A federal appeals court on Tuesday affirmed a lower court's decision to dismiss a lawsuit by two North Dakota farmers who said they should be allowed to grow industrial hemp without fear of federal criminal prosecution.
Wayne Hauge and David Monson received North Dakota's first state licenses to grow industrial hemp nearly three years ago, but they've never received approval from the Drug Enforcement Administration. The farmers sued the DEA, and their case has been before the 8th U.S. Circuit Court of Appeals for more than a year after U.S. District Judge Daniel Hovland dismissed it.
Hemp, which is used to make paper, lotion and other products, is related to the illegal drug marijuana. Under federal law, parts of an industrial hemp plant are considered controlled substances.
Hovland told the farmers the best remedy might be to ask Congress to change the law to explicitly distinguish hemp from marijuana.
"I guess the next step is we'll have to take it to Congress," said Hauge, who grows garbanzo beans and other crops near the northwestern North Dakota town of Ray. "The fastest and easiest way to handle this would be for the president to order the Department of Justice to stand down on all actions against industrial hemp."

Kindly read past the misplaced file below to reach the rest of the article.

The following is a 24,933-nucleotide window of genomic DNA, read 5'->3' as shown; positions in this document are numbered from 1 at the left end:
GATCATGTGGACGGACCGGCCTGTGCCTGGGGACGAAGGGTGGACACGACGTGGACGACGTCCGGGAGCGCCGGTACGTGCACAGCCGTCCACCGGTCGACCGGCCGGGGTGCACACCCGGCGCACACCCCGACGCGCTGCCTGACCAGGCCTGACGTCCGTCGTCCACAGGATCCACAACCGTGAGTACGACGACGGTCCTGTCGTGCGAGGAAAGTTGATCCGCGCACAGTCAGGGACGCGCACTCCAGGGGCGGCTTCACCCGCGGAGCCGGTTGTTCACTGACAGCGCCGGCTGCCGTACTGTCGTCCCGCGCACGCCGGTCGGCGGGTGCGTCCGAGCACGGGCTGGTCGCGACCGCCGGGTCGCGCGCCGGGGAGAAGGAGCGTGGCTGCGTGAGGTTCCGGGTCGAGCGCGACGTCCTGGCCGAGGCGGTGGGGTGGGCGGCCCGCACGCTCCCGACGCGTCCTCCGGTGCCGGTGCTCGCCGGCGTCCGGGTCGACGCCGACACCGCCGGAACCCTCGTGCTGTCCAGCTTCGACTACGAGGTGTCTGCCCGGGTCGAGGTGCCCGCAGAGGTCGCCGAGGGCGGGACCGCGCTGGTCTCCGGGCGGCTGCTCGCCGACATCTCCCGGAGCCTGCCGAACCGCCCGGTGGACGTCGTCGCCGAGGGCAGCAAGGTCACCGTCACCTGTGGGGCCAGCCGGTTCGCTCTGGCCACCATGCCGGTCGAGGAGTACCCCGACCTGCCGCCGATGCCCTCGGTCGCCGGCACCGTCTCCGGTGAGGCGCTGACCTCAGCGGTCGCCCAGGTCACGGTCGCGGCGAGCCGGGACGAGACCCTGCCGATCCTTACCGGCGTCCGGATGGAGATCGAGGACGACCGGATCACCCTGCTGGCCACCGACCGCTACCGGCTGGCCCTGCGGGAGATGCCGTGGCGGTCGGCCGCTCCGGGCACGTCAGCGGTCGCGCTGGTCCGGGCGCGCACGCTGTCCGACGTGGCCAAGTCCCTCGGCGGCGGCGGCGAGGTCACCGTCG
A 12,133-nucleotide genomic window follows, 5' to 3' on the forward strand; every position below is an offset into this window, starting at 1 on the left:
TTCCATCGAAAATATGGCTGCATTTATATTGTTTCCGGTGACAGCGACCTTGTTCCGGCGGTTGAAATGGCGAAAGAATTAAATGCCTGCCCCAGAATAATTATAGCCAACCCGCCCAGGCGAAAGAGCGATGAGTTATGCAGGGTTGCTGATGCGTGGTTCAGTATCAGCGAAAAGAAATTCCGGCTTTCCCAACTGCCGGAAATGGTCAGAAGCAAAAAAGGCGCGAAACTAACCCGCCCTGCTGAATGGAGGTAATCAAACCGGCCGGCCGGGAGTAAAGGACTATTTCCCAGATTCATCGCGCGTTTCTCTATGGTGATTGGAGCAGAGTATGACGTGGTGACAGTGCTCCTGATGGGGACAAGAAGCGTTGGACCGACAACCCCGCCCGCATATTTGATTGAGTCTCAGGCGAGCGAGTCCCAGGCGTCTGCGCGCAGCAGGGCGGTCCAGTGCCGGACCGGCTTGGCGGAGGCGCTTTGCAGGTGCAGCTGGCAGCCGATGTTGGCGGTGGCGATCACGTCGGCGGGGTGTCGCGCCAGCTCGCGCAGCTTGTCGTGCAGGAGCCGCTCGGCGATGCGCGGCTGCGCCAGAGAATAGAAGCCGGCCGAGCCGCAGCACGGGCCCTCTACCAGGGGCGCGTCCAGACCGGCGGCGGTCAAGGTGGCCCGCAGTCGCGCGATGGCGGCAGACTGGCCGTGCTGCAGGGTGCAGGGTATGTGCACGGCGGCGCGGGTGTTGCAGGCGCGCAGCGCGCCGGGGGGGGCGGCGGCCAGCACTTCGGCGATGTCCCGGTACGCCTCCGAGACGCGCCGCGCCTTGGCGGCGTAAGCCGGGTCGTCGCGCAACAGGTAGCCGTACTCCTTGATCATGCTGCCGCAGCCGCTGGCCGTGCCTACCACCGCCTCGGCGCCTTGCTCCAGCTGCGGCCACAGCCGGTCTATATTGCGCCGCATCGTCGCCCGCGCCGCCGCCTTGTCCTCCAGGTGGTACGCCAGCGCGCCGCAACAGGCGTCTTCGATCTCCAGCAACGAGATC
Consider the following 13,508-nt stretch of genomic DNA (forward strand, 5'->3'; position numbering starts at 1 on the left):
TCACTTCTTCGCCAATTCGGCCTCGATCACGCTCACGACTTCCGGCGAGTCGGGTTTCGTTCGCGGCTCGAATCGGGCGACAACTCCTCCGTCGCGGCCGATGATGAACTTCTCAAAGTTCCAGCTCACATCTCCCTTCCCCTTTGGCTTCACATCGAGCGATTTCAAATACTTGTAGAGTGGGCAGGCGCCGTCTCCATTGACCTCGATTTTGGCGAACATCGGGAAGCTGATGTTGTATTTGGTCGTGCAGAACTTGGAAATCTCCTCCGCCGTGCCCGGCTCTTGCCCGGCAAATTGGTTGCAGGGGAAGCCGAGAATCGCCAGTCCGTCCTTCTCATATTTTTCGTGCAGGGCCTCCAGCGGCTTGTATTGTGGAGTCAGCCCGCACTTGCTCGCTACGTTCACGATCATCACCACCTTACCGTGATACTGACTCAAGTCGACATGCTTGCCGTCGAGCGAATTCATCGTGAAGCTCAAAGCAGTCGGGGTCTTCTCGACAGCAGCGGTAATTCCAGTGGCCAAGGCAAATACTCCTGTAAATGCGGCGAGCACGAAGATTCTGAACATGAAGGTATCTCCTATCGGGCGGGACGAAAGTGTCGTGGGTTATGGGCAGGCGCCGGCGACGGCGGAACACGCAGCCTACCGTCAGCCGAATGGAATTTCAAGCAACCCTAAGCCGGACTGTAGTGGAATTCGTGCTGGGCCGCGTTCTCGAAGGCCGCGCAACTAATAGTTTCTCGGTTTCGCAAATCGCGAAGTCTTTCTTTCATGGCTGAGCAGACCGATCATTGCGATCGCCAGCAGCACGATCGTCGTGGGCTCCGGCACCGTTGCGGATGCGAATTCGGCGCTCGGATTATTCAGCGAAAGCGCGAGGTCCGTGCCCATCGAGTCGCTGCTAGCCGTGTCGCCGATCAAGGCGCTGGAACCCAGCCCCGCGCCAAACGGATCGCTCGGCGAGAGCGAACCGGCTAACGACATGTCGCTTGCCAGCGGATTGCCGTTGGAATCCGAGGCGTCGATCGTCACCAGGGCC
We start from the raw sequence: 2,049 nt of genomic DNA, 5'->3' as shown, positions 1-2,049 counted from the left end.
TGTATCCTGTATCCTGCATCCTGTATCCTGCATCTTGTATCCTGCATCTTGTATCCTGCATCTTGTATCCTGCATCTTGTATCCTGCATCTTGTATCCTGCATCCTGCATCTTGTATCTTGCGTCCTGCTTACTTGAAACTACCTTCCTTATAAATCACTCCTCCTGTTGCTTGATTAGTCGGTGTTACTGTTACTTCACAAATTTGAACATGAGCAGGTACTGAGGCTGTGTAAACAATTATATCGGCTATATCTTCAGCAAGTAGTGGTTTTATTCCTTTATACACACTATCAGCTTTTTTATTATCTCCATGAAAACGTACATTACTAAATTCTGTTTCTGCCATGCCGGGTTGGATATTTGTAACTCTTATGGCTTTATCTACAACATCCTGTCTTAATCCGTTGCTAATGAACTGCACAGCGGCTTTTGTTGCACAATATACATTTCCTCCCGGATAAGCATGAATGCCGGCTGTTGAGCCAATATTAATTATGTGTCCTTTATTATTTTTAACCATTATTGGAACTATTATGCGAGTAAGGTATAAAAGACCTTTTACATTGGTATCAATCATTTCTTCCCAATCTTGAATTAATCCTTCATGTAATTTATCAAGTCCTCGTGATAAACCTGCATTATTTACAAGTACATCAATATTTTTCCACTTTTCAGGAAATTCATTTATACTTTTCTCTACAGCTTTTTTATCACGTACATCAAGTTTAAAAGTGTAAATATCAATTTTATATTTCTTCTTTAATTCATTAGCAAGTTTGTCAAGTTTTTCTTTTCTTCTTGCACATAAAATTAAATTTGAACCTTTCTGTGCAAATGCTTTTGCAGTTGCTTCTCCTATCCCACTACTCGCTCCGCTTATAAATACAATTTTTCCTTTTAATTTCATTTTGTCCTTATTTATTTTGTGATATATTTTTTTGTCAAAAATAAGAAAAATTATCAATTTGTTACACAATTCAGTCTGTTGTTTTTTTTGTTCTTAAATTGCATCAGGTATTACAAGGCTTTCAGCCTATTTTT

Dawn Dearden, a DEA spokeswoman in Washington, D.C., said the agency could not comment on the case.
The farmers' attorney, Tim Purdon of Bismarck, would not comment on the appeals court decision.
David Monson, a Republican state legislator and farmer from Osnabrock in northeastern North Dakota, said Congress likely has no time to deal with the hemp issue.
"With all the other things, hemp is not high on their priority list, and I can understand that," Monson said.
"Somehow, we need to get enough states involved so Congress can take action on it," Monson said.
North Dakota officials issued Monson and Hauge the nation's first licenses to grow industrial hemp in 2007. But without permission from the DEA, the farmers could be arrested for growing the crop.
Hemp contains trace amounts of tetrahydrocannabinol, or THC, a banned substance, and it falls under federal anti-drug rules, the DEA says. Hemp proponents say it is safe because it contains only trace amounts of THC, and not enough to produce a high.
Vote Hemp, the lobbying arm of the hemp industry, has helped fund the farmers' legal battle. Spokesman Adam Eidinger said the group has spent about $60,000 to date. He said he was disappointed with Tuesday's ruling.
"The 8th Circuit is kind of conservative, so I can't say I'm totally surprised," he said.
Eidinger said only a handful of states have passed pro-hemp farming laws. He said North Dakota is the first state to craft rules to license industrial hemp farmers.
Monson had planned to seed 10 acres of hemp on his farm the northeastern part of the state. He said hemp is grown 25 miles north of his farm in Canada, where production has been legal since 1998, after 60 years of prohibition.
Hauge said he hopes someday to seed 100 acres of hemp on his farm.
"My great-grand dad homesteaded here more than 100 years ago, with a sod house on the wide-open prairie," Hauge said. "If he could do that, I can stand a small amount of adversity to grow industrial hemp."
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Vote Hemp: http://www.votehemp.com